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Deals on Meals

How to negotiate a food and beverage guarantee to suit everyone’s tastes

By Donna Paris

Will it be appies and cocktails? Or a sit-down meal with wine? Food and beverage is the cornerstone of most events. “It’s the first thing we think about—it’s the fun part,” says Nancy Croce of Croce Creative, a consulting and event management company based in Niagara Falls, Ont. But it can also be a burden if you don’t properly protect yourself when negotiating the food and beverage guarantee. Like any other attrition clause in a contract, you’re responsible and you’ll have to pony up for numbers that fall short of a minimum commitment.

Document everything
Remember to always record conversations, save emails and document any changes. Get a contract that spells out the anticipated number of guests for each function.

Communicate from the start
“There’s a lot of planning that has to happen—connect with the director and get an agenda right from the beginning,” says Leslie Anderton, director of catering and conference services at Chelsea Hotel, Toronto. “Keep the lines of com­munication open.”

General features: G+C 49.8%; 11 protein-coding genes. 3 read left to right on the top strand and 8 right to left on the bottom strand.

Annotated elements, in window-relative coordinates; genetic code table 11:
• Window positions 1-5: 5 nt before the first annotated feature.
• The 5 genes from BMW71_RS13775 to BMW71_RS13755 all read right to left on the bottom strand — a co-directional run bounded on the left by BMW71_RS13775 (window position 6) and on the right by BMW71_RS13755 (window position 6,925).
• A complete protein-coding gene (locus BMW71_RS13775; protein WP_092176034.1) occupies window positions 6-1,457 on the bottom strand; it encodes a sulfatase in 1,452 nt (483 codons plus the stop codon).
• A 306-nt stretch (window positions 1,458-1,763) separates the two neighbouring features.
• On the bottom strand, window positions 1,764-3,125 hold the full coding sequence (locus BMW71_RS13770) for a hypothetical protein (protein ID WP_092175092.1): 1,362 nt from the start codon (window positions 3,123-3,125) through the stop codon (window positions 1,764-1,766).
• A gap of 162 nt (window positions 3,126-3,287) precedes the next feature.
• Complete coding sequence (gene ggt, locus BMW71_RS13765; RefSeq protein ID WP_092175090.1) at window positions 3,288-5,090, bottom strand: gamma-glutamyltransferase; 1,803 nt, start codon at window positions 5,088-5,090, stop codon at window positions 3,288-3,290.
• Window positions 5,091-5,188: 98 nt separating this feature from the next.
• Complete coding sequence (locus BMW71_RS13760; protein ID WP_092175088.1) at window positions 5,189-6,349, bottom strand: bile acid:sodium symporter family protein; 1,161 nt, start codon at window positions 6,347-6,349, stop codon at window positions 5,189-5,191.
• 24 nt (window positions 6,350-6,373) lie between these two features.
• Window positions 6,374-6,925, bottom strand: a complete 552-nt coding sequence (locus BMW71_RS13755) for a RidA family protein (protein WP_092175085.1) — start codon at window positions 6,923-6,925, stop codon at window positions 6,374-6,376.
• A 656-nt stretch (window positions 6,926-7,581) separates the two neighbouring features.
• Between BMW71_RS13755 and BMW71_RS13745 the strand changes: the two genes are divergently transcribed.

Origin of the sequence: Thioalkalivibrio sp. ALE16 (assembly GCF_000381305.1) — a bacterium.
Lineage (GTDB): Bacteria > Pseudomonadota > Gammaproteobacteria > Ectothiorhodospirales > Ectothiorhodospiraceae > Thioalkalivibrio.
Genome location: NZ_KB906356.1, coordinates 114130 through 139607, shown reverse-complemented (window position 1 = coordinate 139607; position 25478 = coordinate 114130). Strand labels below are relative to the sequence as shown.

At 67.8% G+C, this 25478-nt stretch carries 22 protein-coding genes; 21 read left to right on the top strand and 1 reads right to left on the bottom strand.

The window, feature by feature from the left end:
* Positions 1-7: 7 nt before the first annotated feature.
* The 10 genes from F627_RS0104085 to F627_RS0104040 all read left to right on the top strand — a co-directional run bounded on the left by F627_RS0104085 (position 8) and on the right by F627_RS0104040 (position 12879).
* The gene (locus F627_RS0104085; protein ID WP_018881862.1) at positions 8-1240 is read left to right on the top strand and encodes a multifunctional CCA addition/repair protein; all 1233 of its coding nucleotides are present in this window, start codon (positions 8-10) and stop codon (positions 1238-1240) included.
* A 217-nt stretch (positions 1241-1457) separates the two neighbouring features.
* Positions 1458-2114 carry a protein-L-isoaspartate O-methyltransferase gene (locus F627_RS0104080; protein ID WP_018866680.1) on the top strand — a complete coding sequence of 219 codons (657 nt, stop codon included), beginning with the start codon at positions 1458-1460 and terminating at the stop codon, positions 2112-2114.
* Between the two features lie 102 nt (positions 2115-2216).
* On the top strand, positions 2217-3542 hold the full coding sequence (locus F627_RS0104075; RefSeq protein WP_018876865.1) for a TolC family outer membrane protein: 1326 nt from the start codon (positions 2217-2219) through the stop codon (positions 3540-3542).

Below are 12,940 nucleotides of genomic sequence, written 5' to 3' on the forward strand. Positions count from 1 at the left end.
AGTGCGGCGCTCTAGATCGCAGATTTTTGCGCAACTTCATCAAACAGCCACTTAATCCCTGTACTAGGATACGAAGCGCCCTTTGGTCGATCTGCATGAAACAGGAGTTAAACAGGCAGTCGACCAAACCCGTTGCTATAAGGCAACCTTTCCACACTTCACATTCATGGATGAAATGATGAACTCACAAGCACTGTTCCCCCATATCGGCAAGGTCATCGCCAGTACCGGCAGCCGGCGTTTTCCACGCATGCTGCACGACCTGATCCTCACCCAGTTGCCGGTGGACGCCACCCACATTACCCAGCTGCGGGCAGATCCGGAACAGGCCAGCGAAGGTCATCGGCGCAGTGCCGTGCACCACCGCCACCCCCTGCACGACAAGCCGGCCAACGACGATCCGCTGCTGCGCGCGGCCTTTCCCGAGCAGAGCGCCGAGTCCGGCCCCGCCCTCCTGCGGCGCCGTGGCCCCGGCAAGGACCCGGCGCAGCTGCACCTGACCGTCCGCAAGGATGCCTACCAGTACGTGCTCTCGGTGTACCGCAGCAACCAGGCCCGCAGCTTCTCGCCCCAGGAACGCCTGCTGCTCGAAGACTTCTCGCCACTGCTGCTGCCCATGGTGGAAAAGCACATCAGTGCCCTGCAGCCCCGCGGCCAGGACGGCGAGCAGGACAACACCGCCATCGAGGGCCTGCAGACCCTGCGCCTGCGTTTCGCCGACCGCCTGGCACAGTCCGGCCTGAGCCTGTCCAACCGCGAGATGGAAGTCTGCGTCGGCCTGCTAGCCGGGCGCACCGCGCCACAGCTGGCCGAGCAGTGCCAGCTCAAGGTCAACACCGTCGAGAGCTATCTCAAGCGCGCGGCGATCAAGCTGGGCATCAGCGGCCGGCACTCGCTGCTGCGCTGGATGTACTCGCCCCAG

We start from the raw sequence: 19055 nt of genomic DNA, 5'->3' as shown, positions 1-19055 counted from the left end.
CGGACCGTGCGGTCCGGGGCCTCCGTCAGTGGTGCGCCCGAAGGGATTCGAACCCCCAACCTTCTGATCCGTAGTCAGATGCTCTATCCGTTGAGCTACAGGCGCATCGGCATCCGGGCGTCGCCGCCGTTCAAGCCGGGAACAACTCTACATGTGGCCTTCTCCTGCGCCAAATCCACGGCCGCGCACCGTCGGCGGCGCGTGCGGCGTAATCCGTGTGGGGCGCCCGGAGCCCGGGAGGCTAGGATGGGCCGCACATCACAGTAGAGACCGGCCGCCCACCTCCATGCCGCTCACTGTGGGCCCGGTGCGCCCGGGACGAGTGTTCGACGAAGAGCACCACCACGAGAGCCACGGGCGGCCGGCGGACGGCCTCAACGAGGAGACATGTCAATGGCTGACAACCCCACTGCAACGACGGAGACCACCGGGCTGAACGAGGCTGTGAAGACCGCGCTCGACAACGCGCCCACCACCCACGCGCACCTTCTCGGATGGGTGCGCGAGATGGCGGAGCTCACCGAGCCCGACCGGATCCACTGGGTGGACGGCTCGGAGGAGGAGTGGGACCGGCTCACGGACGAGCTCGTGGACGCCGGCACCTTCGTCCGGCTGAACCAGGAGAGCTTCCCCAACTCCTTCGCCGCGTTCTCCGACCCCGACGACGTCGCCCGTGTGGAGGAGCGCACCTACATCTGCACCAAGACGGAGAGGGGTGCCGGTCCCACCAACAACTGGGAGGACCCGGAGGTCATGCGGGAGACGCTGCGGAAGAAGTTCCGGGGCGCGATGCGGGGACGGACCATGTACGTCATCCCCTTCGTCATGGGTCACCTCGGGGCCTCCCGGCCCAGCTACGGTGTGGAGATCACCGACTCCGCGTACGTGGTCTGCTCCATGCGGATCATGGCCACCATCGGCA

Don’t think you need to come up with a magical hard number in the initial stages. “From a contract perspective, you commit to a certain amount for an event,” says Anderton. “But we recognize that attendance may vary, so we allow for attrition: if you sign for 100 people, we won’t hold you to that, we’ll hold you to 85, for example.” Put it in writing and always have the client sign off on all food and beverage BEOs (banquet event orders), says Croce.

Keep everyone in the loop
“We put together a BEO that serves as a blueprint for everyone of what is ordered, and how and where food and beverage will be served,” says Anderton. Typically this happens about a month to two weeks before the event, she adds, but then, three days ahead of the event, the planner needs to finalize the number of attendees.

Don’t make guesses
Find out from the hotel or venue exactly the minimum that is on the food and beverage order. Get the number of attendees expected and get updates from the client. “If you don’t hear from the client, contact them, that’s on you,” says Croce.

“The food order goes in a week before an event,” says Todd Baril, director of food and beverage at Chelsea Hotel, Toronto. “The food is prepared fresh, but we need to make sure it’s in the building ahead of time.” And it’s not just the food, either. Kitchen help and servers need to be scheduled for work too.

The timing is important
Note, however, that if you cancel or reduce your numbers just a day or two before an event, you are likely to owe 100 per cent of the cost.

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